Protecting the Science of Implicit Research Technology
Consistent with this theme, I found the conference this year to be increasingly focused on new methods burgeoning from the behavioral sciences compared to previous years. In terms of favorites, I found Jeremy Sack’s keynote from @LRWonline, which indirectly promoted implicit research methods through the theme of “brands are stereotypes,” to be very well delivered and (hopefully) impactful on the room full of insights professionals. The keynote and the presence of many behavioral science based vendors on the trade floor served as a sign that interest in these methods is on the rise.
And yet, as we continue to see the interest and application of implicit research technology rise in the industry, the innovators and developers of implicit research methods will need to play an increasingly important role in “protecting the science” behind these methods in order to realize more broad-scale adoption of these techniques. In fact, I will argue below that protecting the science is actually a prerequisite for “translating insight into confident business decisions”.
To illustrate, imagine we’re back the early days of survey sampling. According to @visioncritical, modern day market research survey sampling methodologies were established by Gallup during the presidential election of 1936, when his firm accurately predicted the outcome of the election using a sample of 50,000 voters, while the Literary Digest failed to predict the outcome with over 2 million responses.
You can imagine the excitement the industry must have felt over this new advancement: “this will transform the industry”, “our cost savings will enable any sized business to conduct predictive polling”, “new insight on what people want delivered at a price you can afford” and so on. The key to Gallup’s advantage was the basic survey science principle of representativeness. In addition to advancing polling research methods, Gallup also used scientific principles in the development of ad-testing procedures.
Now imagine, in those days, that new players were rushing to market with pseudo-scientific sampling methods, that didn’t adhere to the basic scientific principles of representative sampling or experimental design. For example, imagine that researchers were developing ad-testing methods that used sampling but didn’t use random assignment into groups. The insights coming out of those studies, would no doubt have been delivered with great panache and inspiring emotion, touting the benefits and “predictive validity” of new sampling methods, and inspiring confident business decisions as a result!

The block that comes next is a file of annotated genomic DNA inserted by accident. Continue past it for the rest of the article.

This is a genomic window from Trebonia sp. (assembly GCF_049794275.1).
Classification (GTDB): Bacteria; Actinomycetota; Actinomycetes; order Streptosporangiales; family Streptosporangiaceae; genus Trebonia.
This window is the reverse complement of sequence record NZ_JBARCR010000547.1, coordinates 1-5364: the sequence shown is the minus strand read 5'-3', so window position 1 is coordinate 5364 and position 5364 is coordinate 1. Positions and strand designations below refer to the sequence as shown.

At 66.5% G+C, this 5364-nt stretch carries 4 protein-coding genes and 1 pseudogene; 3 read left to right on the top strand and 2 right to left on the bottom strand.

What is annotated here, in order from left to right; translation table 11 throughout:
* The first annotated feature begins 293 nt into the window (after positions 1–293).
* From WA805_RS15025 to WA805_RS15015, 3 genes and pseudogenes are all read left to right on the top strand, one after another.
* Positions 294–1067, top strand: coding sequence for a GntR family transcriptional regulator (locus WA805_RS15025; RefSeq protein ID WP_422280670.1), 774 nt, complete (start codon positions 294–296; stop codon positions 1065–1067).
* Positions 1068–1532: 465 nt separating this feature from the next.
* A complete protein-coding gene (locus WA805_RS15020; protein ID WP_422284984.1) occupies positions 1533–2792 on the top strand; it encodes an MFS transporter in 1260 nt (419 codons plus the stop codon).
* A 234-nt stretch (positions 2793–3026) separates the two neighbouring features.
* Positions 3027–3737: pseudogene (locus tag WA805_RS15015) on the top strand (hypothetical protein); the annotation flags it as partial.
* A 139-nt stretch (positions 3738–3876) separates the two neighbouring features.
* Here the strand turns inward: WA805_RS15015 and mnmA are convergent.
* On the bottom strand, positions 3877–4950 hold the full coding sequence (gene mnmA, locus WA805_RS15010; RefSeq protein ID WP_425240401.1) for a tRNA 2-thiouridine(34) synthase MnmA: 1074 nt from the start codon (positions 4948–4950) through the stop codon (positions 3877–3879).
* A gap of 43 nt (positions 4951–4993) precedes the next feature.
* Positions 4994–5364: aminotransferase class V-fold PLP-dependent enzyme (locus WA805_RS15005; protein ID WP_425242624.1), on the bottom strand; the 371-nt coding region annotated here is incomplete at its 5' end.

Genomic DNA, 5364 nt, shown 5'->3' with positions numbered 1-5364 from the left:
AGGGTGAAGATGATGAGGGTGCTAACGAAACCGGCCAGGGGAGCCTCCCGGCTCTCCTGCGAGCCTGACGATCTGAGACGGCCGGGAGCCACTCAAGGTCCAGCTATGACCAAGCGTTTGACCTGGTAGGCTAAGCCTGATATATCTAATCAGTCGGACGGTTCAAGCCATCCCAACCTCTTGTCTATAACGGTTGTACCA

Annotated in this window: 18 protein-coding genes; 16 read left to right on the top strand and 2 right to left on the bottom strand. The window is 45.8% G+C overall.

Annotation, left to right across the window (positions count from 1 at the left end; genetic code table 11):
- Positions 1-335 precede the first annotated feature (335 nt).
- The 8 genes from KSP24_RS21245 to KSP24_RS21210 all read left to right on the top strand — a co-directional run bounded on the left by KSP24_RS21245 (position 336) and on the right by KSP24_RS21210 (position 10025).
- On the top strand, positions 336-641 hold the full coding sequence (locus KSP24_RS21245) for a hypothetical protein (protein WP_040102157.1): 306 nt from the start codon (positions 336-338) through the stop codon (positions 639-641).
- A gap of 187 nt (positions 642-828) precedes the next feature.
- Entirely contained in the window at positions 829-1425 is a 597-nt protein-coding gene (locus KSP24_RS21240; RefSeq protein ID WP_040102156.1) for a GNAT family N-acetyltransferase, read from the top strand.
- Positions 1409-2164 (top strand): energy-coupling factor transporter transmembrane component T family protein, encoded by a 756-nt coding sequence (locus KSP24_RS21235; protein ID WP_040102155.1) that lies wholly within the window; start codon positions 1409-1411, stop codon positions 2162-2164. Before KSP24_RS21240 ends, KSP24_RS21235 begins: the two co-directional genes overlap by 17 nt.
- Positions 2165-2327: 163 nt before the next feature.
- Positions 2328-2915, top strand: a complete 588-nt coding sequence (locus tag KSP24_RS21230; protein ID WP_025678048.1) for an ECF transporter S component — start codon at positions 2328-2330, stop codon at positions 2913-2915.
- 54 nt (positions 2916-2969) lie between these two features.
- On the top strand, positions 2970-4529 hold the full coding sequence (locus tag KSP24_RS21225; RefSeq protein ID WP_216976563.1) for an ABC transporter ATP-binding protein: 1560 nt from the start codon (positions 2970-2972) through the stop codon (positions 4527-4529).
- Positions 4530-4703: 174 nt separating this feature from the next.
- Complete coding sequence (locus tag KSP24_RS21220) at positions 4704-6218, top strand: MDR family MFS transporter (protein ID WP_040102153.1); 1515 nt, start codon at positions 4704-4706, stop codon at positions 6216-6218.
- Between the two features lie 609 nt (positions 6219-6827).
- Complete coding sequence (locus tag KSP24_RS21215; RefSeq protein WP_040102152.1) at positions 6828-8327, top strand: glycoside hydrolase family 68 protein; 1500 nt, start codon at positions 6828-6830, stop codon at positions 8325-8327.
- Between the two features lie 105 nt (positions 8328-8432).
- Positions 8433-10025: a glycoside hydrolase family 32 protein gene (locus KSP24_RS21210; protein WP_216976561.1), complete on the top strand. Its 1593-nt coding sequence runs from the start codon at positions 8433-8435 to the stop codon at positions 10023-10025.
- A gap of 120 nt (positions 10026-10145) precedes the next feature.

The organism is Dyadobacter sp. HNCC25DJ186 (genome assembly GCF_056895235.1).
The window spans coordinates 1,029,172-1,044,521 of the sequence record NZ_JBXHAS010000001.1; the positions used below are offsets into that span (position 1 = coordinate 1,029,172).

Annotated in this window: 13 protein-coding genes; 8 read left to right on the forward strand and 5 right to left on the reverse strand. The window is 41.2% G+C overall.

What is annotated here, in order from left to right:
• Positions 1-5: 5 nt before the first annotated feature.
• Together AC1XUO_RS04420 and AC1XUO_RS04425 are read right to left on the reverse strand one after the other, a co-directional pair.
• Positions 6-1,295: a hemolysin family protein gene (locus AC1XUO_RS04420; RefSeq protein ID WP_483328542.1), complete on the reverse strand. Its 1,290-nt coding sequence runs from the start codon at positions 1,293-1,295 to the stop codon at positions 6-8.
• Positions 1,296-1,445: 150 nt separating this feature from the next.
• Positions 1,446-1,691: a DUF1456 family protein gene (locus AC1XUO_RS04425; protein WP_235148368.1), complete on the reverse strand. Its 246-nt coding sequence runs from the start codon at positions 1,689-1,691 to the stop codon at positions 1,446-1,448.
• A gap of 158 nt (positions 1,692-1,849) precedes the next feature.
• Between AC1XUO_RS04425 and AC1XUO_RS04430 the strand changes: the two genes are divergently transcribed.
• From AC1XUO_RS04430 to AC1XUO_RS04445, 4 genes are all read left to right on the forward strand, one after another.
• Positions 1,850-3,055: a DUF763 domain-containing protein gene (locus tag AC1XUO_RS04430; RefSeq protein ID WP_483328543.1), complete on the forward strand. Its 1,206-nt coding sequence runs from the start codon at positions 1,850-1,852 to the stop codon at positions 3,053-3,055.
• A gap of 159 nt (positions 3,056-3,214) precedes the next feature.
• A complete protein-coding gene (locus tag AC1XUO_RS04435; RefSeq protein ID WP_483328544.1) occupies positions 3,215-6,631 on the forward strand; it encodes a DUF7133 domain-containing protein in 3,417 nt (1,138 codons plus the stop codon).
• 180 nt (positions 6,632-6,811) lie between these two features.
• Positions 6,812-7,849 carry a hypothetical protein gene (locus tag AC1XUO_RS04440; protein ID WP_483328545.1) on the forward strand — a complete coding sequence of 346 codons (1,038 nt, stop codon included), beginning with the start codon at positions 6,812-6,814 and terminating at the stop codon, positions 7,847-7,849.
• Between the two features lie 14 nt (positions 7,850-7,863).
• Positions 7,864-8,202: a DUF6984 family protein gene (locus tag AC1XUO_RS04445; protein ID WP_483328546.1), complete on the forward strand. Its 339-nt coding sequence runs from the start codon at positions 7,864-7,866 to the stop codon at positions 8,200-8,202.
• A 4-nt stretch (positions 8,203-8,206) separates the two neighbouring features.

Scientifically Validated Implicit Research Methodology is Essential
And yet, over time, if critical business decisions were being made on those less than scientific sampling approaches, executives would gradually begin to see that the predictions weren’t as accurate as they were claimed to be and their businesses would suffer as result.
Suffering businesses, who could trace their missteps to non-science based research results, would surely lose confidence in the providers of those “insights” and the market research industry would also suffer as a result. Fortunately, the scientific approach to sampling and experimental design ultimately won the day and created valid sampling standards for our industry.
Fast forward eight decades, our industry is facing an inflection point again. New implicit research technology has emerged that complements traditional methods and improve predictive validity (see Falk et. al, 2012 for an example). There is tremendous energy in the industry around these methods with practitioners claiming they can “tap the consumer subconscious”, “more accurately forecast future behavior” and “deliver new insights to confidently differentiate your brand like never before.”
Furthermore, it turns out that all of these claims are true. But they are true only if you adhere to the science behind the approaches. Thus, as an industry, in order to avoid a potential loss of confidence we need a clear understanding of the scientific principles behind implicit research methodologies.
In that spirit, I offer what I hope to be clear explanations of how some of the most common scientifically validated implicit research techniques work, as well as some examples of methods that are currently parading under the banner of implicit research while not meeting the scientific criteria.
There are at least 20 different implicit association type measurement procedures that have been developed and vetted in the behavioral science literature (Nosek et. al 2011) (this can be as “there is no need to make up your own non-scientific method”). In a series of upcoming blog posts I will detail the most well known procedures and contrast them to non-implicit techniques, revealing the advantages and disadvantages of each.
In the name of creating lasting value for our industry, let’s protect the science, in order to deliver transformational insights that produce confident business decisions.
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